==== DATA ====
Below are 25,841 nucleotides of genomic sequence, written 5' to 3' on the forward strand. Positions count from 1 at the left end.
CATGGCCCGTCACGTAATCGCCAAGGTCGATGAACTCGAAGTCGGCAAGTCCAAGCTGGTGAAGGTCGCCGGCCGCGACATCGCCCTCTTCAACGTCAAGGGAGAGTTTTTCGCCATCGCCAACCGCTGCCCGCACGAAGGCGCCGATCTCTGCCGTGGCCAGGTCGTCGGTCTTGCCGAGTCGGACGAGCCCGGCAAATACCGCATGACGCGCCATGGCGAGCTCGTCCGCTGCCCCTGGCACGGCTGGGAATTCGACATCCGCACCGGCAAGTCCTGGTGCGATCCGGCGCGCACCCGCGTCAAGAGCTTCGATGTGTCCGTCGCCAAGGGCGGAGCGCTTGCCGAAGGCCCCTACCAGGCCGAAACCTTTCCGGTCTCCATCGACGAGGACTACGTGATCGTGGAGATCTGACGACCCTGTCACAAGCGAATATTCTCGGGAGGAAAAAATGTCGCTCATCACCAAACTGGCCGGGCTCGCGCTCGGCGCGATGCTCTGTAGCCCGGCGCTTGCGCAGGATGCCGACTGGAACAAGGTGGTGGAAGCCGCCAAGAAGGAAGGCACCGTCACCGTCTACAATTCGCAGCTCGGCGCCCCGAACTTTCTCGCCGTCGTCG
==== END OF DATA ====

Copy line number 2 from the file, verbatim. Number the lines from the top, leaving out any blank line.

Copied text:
CATGGCCCGTCACGTAATCGCCAAGGTCGATGAACTCGAAGTCGGCAAGTCCAAGCTGGTGAAGGTCGCCGGCCGCGACATCGCCCTCTTCAACGTCAAGGGAGAGTTTTTCGCCATCGCCAACCGCTGCCCGCACGAAGGCGCCGATCTCTGCCGTGGCCAGGTCGTCGGTCTTGCCGAGTCGGACGAGCCCGGCAAATACCGCATGACGCGCCATGGCGAGCTCGTCCGCTGCCCCTGGCACGGCTGGGAATTCGACATCCGCACCGGCAAGTCCTGGTGCGATCCGGCGCGCACCCGCGTCAAGAGCTTCGATGTGTCCGTCGCCAAGGGCGGAGCGCTTGCCGAAGGCCCCTACCAGGCCGAAACCTTTCCGGTCTCCATCGACGAGGACTACGTGATCGTGGAGATCTGACGACCCTGTCACAAGCGAATATTCTCGGGAGGAAAAAATGTCGCTCATCACCAAACTGGCCGGGCTCGCGCTCGGCGCGATGCTCTGTAGCCCGGCGCTTGCGCAGGATGCCGACTGGAACAAGGTGGTGGAAGCCGCCAAGAAGGAAGGCACCGTCACCGTCTACAATTCGCAGCTCGGCGCCCCGAACTTTCTCGCCGTCGTCG